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"Take this medicine every day."

Translation:이 약은 매일 복용하세요.

November 27, 2017



So the object of a verb can be marked as topic?


Yes, topic particle can replace both subject and object particles.


. 은/는 are "tags" used to categorise topic(s) for discussion, similar to the "#" on social media.

. 은/는 can therefore appears in conjunction with other markers (subject; object; location etc.) and even in final verbs.

. As markers do frequently get omitted in a Korean sentence, esp. when their role is clear, this give the wrong impression that they have been replaced by the attached tag 은/는.

So taken as example the above sentence, you can actually have:

이 약은 매일은 복용은 하세요 with 3 separate topics for discussion, namely this medicine; daily; and (?repeat) usage.

The meaning of the sentence is not affected.


Can I use 먹다 instead?


약을 먹다 seems to be a correct phrase according to endic.naver.com.


이 약을 매일 먹으세요 is marked incorrect. I don't understand why, since the translation is "Take this medicine every day."


I agree. There must be better way in English to express the topic tag, so as to distinguish it from the case markers. Maybe,

이 약은 매일 복용하세요 = This medicine here, take it every day

이 약을 매일 복용하세요 = Take this medicine every day


I am Korean I think 이 약을 매일 복용하세요.is correct


As a single statement, yes.

But to start a conversation with 이 약 as the topic, 이 약 needs to be tagged. Hence, 이 약(을)은 where the object marker 을 is ellided.

이 약은 매일 복용하세요 =

Speaking of this medicine, take it every day =

Take this medicine every day


Can I say "이 약을 매일 복용하세요"?


이 약"을" 매일 복용하세요: Please take this medicine every day, but 이 약"은" 매일 복용하세요: This medication should be taken every day (so more descriptive about the medicine). That's the difference I feel as a native speaker but it's fine to use them interchangeably.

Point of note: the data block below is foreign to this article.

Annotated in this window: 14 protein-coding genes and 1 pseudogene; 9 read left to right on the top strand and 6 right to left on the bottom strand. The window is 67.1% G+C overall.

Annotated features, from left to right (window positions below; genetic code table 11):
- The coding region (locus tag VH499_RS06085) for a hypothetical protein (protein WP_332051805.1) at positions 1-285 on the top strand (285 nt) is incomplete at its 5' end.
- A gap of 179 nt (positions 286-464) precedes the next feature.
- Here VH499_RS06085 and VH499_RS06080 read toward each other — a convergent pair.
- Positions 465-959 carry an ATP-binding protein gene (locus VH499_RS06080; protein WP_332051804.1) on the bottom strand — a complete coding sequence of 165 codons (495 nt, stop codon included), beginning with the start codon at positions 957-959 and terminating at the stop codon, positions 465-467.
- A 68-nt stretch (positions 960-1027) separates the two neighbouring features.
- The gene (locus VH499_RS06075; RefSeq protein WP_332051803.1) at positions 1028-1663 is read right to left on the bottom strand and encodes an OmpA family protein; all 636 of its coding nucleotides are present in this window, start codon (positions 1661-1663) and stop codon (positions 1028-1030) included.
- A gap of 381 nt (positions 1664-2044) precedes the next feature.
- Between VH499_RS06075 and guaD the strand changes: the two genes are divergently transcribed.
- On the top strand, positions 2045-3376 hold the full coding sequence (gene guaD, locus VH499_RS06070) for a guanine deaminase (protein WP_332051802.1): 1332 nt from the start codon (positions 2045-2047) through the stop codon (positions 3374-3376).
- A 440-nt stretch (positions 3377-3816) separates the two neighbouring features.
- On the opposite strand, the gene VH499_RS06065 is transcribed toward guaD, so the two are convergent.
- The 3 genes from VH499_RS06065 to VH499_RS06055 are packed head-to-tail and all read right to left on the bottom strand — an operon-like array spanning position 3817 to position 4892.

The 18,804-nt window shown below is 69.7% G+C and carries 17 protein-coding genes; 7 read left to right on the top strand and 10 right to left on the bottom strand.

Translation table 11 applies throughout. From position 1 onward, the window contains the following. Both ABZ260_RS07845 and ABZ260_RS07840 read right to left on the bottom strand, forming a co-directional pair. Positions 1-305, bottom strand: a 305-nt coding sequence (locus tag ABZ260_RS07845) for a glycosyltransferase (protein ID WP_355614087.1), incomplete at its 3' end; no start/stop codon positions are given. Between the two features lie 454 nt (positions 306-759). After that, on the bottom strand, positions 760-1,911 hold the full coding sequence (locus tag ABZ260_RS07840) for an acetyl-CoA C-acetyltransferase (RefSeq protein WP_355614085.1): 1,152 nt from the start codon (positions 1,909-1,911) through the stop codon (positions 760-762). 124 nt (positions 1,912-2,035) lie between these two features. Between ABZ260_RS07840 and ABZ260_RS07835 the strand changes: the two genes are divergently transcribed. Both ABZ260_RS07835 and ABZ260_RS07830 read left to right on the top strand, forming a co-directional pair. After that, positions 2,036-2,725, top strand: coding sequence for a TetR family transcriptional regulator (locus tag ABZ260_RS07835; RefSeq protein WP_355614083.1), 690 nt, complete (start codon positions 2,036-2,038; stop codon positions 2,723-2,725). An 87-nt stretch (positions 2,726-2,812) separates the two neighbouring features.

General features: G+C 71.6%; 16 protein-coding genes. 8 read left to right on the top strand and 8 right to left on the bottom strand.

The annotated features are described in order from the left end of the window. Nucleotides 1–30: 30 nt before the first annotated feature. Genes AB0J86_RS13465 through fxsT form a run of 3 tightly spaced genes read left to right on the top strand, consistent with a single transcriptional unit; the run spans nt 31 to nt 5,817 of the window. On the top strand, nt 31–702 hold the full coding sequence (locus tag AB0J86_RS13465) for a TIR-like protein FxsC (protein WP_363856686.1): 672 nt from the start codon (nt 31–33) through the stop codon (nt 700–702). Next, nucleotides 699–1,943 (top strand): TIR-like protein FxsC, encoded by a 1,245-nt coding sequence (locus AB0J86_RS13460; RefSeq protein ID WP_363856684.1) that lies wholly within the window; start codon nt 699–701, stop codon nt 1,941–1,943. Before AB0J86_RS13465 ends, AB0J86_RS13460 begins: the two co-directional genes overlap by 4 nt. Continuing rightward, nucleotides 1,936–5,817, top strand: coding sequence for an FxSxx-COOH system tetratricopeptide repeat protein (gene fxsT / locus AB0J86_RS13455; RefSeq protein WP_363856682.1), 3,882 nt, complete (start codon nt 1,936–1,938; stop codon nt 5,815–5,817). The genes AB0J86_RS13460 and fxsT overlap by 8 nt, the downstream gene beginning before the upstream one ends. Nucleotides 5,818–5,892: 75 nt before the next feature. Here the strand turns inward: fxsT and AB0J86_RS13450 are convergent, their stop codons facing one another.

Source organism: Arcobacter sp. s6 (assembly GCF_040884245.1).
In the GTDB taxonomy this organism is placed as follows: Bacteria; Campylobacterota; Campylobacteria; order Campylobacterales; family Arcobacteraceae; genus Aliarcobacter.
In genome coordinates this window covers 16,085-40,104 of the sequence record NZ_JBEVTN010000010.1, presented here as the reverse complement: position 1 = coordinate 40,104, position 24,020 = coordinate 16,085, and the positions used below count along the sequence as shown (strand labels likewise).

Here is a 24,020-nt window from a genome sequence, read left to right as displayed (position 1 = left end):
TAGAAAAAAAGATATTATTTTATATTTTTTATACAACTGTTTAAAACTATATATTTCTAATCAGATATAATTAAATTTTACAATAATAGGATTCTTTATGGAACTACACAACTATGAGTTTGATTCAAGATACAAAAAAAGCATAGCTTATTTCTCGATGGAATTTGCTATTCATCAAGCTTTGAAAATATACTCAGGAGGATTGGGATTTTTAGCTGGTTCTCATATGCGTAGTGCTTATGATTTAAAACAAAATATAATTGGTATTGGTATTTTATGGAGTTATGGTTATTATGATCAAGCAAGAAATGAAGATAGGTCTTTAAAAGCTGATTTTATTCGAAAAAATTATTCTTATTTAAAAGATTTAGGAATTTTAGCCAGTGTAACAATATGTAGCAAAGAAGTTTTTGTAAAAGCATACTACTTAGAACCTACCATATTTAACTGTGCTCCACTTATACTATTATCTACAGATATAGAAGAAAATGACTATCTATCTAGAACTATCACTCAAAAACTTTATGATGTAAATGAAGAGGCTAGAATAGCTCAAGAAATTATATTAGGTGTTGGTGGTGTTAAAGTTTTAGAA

you're the best. TY


Yes both are fine :)


이 약을 매일 복용 하세요


복용 seems to imply "repeat use".

Confirmation needed. Thanks.


Nope it just means to take something, usually medicine. Does not imply repeated action.


Thanks C-Y for the quick reply.

I do gather that in common usage:

복용하다 = 약을 먹다 = take medicines

But out of interest, I wish to understand how 복용 has come to use; 복, in particular.

Grateful if you could help.


In Chinese and Japanese, "복용 (服用)" has the same meaning. When "服" is used as a noun, it means "clothes (양복, 한복,... )", or word used to count medicine (or poison). and when it is used as a verb, it means "take (medicine) by mouth". And there is another meaning of "服 = obey". Was someone ordered to take poison ? hahaha.


Object should use 을 instead of 은. If you want to use 은 in this situation then english translation should be "This medicine sould be taken everyday".


은/는 are not subject markers.

They are just tags indicating a theme of discussion. They have no grammatical value besides that.

They can be 'tagged' on to other markers (subject; object; complement...) in a sentence without affecting its meaning.

In sentence construction, the frequent omission of markers does cause misinterpretation of the role of those topic tags.

The example given without omission of markers would look like:

이 약을은 매일 복용하세요

Here, 복용하다 (Take) is a transitive verb conjugated in imperative mode (active voice) and should be translated as such. So, DLG answer is correct.

Your suggestion: This medicine should be taken every day. is in the passive form.

Translated to Korean (without omission of markers), it would probably look like:

이 약이는 매일 복용해야 해요 .

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